Early initiation of the antiviral oseltamivir (Tamiflu) reduces the risk for death in patients hospitalized with community-acquired pneumonia (CAP) but patients have to be tested for influenza first and that is not happening often enough, a large observational cohort of adult patients indicates.
"Early testing allows for early treatment, and we found that early treatment was associated with reduced mortality so testing patients during the flu season is crucial," senior author Michael Rothberg, MD, MPH, Cleveland Clinic, Cleveland, Ohio, told Medscape Medical News in an email.
"Even during the flu season, most patients with CAP in our study went untested for influenza [even though] those who received early oseltamivir exhibited lower 14-day in-hospital case fatality…suggesting more widespread testing might improve patient outcomes," the authors added.
The study was published online February 5 in the journal CHEST.
Data from the Premier Database — a hospital discharge database with information from over 600 hospitals in the United States — were analyzed between July 2010 and June 2015. Microbiological laboratory data was provided by 179 hospitals. "For each year, we evaluated the total percentage of patients tested for influenza A/B within 3 days of hospitalization," lead author Abhishek Deshpande, MD, PhD, Cleveland Clinic, and colleagues explain.
A total of 166,268 patients with CAP were included in the study, among which only about one quarter were tested for influenza. Some 11.5% tested positive for the flu, the authors note. Testing did increase from 15.4% in 2010 to 35.6% in 2015 and it was higher at close to 29% during the influenza season compared with only about 8% during the summer months.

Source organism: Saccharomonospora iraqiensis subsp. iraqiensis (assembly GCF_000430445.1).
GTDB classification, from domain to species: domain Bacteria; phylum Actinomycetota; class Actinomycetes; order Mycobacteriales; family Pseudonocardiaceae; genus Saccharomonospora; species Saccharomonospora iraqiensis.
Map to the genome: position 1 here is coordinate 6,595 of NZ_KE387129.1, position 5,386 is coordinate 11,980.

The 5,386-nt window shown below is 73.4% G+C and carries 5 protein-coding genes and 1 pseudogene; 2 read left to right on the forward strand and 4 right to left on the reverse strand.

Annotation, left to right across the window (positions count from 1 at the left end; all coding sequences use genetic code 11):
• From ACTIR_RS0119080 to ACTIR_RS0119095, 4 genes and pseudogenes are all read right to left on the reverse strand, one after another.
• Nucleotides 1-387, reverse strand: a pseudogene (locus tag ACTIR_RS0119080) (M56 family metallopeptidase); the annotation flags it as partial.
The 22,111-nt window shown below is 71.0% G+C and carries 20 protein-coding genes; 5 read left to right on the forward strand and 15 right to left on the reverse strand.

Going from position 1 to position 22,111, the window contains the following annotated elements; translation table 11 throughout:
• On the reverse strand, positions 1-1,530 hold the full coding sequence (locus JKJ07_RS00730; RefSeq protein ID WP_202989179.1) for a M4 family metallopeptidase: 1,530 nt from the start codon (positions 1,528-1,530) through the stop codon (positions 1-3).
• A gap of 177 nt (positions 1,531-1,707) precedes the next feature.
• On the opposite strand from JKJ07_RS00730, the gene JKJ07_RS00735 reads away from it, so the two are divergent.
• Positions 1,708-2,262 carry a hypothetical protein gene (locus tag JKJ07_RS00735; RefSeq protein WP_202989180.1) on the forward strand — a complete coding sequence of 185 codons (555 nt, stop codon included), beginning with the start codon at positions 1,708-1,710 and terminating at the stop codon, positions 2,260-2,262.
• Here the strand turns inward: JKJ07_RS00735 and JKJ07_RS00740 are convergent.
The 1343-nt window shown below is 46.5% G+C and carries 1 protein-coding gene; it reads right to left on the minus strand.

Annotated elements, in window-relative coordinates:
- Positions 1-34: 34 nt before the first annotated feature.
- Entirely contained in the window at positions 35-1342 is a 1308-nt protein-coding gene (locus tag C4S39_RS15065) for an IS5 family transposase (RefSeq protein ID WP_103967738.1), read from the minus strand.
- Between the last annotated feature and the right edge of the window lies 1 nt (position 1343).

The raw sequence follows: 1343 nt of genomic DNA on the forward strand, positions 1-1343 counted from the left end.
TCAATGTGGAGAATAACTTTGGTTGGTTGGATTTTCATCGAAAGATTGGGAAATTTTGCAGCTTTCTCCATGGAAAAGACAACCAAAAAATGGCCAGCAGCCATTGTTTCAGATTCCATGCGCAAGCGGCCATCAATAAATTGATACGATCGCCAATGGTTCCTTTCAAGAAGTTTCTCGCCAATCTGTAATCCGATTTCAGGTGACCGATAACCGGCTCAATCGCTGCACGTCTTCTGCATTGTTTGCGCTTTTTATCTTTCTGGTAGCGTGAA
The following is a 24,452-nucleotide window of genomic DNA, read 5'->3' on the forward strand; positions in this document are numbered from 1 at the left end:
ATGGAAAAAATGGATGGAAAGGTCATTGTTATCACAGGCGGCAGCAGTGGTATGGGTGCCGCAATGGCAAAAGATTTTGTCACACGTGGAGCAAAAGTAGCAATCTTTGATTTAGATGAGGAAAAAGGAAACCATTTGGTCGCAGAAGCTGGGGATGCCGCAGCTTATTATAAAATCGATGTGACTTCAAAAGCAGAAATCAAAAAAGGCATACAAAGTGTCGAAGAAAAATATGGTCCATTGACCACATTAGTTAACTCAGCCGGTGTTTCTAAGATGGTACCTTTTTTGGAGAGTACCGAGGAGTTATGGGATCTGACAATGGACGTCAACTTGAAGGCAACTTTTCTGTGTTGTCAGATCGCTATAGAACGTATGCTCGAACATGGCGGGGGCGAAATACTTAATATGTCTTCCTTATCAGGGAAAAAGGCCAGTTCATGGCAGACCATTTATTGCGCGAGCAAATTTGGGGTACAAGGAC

Patients who were tested for influenza were younger at age 66.6 years compared with untested patients, who were 70 years of age (P < .001). Tested patients were also less likely to have been admitted from a nursing facility (P < .001), were less likely to have been hospitalized in the preceding 6 months (P < .001) and have fewer comorbidities than those who were not tested (P < .001).
"Both groups had similar illness severities on admission," the authors observe, "but patients who were tested were less likely to die in the hospital within 14 days," the authors reported — at 6.7% vs 10.9% for untested patients (P < .001).
More than 80% of patients who tested positive for influenza received an antibacterial on day 1 of their admission compared with virtually all those who were either not tested or who tested negative, investigators add (P < .001). The mean duration of antibacterial therapy among patients with a bacterial co-infection was not influenced by influenza test results.
However, among those who tested positive for influenza, almost 60% received oseltamivir on day 1 whereas roughly 30% received treatment on day 2 or later. In fact, almost all patients who received early oseltamivir were tested for influenza on day 1, investigators point out. Patients who received early oseltamivir had a 25% lower risk of death within the first 14 days in hospital at an adjusted odds ratio (aOR) of 0.75 (95% CI, 0.59 - 0.96), the researchers reported.